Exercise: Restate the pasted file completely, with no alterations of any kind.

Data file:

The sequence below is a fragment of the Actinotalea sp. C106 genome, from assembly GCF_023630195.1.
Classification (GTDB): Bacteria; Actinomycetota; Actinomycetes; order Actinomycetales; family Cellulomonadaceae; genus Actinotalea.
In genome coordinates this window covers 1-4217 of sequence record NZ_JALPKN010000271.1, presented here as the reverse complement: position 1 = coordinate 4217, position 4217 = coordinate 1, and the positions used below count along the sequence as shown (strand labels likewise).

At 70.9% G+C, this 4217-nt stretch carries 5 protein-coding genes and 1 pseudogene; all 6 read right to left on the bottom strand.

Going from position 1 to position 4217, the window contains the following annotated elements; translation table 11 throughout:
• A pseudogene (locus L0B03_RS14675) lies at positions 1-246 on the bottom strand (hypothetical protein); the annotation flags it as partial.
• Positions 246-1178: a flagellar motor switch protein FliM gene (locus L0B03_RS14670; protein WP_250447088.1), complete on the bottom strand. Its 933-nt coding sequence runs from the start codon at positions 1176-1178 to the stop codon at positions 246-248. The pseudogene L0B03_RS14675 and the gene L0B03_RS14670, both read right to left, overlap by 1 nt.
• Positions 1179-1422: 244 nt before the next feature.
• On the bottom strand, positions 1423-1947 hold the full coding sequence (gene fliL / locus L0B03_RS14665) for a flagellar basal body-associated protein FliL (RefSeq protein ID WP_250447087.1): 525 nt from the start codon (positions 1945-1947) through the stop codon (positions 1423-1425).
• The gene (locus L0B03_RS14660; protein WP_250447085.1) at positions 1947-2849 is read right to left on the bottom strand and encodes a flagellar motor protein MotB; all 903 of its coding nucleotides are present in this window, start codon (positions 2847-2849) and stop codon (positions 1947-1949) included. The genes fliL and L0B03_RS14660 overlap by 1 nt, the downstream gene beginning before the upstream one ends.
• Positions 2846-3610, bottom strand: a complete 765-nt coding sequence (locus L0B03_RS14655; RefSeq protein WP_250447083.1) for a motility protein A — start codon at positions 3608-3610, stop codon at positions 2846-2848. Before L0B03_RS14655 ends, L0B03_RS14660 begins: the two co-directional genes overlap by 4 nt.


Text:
The sequence below is a fragment of the Actinotalea sp. C106 genome, from assembly GCF_023630195.1.
Classification (GTDB): Bacteria; Actinomycetota; Actinomycetes; order Actinomycetales; family Cellulomonadaceae; genus Actinotalea.
In genome coordinates this window covers 1-4217 of sequence record NZ_JALPKN010000271.1, presented here as the reverse complement: position 1 = coordinate 4217, position 4217 = coordinate 1, and the positions used below count along the sequence as shown (strand labels likewise).

At 70.9% G+C, this 4217-nt stretch carries 5 protein-coding genes and 1 pseudogene; all 6 read right to left on the bottom strand.

Going from position 1 to position 4217, the window contains the following annotated elements; translation table 11 throughout:
• A pseudogene (locus L0B03_RS14675) lies at positions 1-246 on the bottom strand (hypothetical protein); the annotation flags it as partial.
• Positions 246-1178: a flagellar motor switch protein FliM gene (locus L0B03_RS14670; protein WP_250447088.1), complete on the bottom strand. Its 933-nt coding sequence runs from the start codon at positions 1176-1178 to the stop codon at positions 246-248. The pseudogene L0B03_RS14675 and the gene L0B03_RS14670, both read right to left, overlap by 1 nt.
• Positions 1179-1422: 244 nt before the next feature.
• On the bottom strand, positions 1423-1947 hold the full coding sequence (gene fliL / locus L0B03_RS14665) for a flagellar basal body-associated protein FliL (RefSeq protein ID WP_250447087.1): 525 nt from the start codon (positions 1945-1947) through the stop codon (positions 1423-1425).
• The gene (locus L0B03_RS14660; protein WP_250447085.1) at positions 1947-2849 is read right to left on the bottom strand and encodes a flagellar motor protein MotB; all 903 of its coding nucleotides are present in this window, start codon (positions 2847-2849) and stop codon (positions 1947-1949) included. The genes fliL and L0B03_RS14660 overlap by 1 nt, the downstream gene beginning before the upstream one ends.
• Positions 2846-3610, bottom strand: a complete 765-nt coding sequence (locus L0B03_RS14655; RefSeq protein WP_250447083.1) for a motility protein A — start codon at positions 3608-3610, stop codon at positions 2846-2848. Before L0B03_RS14655 ends, L0B03_RS14660 begins: the two co-directional genes overlap by 4 nt.